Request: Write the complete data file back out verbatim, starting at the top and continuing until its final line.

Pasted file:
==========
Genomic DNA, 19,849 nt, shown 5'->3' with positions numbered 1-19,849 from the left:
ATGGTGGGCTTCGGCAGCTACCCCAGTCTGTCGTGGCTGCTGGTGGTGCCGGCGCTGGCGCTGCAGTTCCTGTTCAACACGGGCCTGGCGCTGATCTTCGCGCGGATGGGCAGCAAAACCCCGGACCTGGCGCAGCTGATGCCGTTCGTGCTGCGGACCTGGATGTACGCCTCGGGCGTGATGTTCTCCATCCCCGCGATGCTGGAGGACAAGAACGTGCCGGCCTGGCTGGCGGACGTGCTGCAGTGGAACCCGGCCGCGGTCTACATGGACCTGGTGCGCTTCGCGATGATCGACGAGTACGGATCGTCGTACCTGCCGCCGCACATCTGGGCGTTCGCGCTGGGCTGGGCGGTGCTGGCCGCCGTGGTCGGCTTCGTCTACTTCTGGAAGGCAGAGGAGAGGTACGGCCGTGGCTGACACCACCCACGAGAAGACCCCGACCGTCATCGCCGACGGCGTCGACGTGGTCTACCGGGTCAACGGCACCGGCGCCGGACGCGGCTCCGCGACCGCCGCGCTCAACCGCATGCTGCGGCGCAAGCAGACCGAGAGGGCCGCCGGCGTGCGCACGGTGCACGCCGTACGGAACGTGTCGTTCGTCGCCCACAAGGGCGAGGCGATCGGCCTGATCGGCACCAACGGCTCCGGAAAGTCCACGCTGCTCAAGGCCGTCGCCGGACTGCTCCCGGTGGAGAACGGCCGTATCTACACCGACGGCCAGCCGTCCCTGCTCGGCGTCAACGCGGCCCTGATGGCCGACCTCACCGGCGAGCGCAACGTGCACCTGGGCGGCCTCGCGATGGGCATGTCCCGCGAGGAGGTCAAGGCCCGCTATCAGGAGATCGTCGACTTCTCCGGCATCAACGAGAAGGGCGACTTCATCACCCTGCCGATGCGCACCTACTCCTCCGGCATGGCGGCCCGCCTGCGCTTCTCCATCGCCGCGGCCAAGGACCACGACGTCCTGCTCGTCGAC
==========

Genomic DNA, 19,849 nt, shown 5'->3' with positions numbered 1-19,849 from the left:
ATGGTGGGCTTCGGCAGCTACCCCAGTCTGTCGTGGCTGCTGGTGGTGCCGGCGCTGGCGCTGCAGTTCCTGTTCAACACGGGCCTGGCGCTGATCTTCGCGCGGATGGGCAGCAAAACCCCGGACCTGGCGCAGCTGATGCCGTTCGTGCTGCGGACCTGGATGTACGCCTCGGGCGTGATGTTCTCCATCCCCGCGATGCTGGAGGACAAGAACGTGCCGGCCTGGCTGGCGGACGTGCTGCAGTGGAACCCGGCCGCGGTCTACATGGACCTGGTGCGCTTCGCGATGATCGACGAGTACGGATCGTCGTACCTGCCGCCGCACATCTGGGCGTTCGCGCTGGGCTGGGCGGTGCTGGCCGCCGTGGTCGGCTTCGTCTACTTCTGGAAGGCAGAGGAGAGGTACGGCCGTGGCTGACACCACCCACGAGAAGACCCCGACCGTCATCGCCGACGGCGTCGACGTGGTCTACCGGGTCAACGGCACCGGCGCCGGACGCGGCTCCGCGACCGCCGCGCTCAACCGCATGCTGCGGCGCAAGCAGACCGAGAGGGCCGCCGGCGTGCGCACGGTGCACGCCGTACGGAACGTGTCGTTCGTCGCCCACAAGGGCGAGGCGATCGGCCTGATCGGCACCAACGGCTCCGGAAAGTCCACGCTGCTCAAGGCCGTCGCCGGACTGCTCCCGGTGGAGAACGGCCGTATCTACACCGACGGCCAGCCGTCCCTGCTCGGCGTCAACGCGGCCCTGATGGCCGACCTCACCGGCGAGCGCAACGTGCACCTGGGCGGCCTCGCGATGGGCATGTCCCGCGAGGAGGTCAAGGCCCGCTATCAGGAGATCGTCGACTTCTCCGGCATCAACGAGAAGGGCGACTTCATCACCCTGCCGATGCGCACCTACTCCTCCGGCATGGCGGCCCGCCTGCGCTTCTCCATCGCCGCGGCCAAGGACCACGACGTCCTGCTCGTCGAC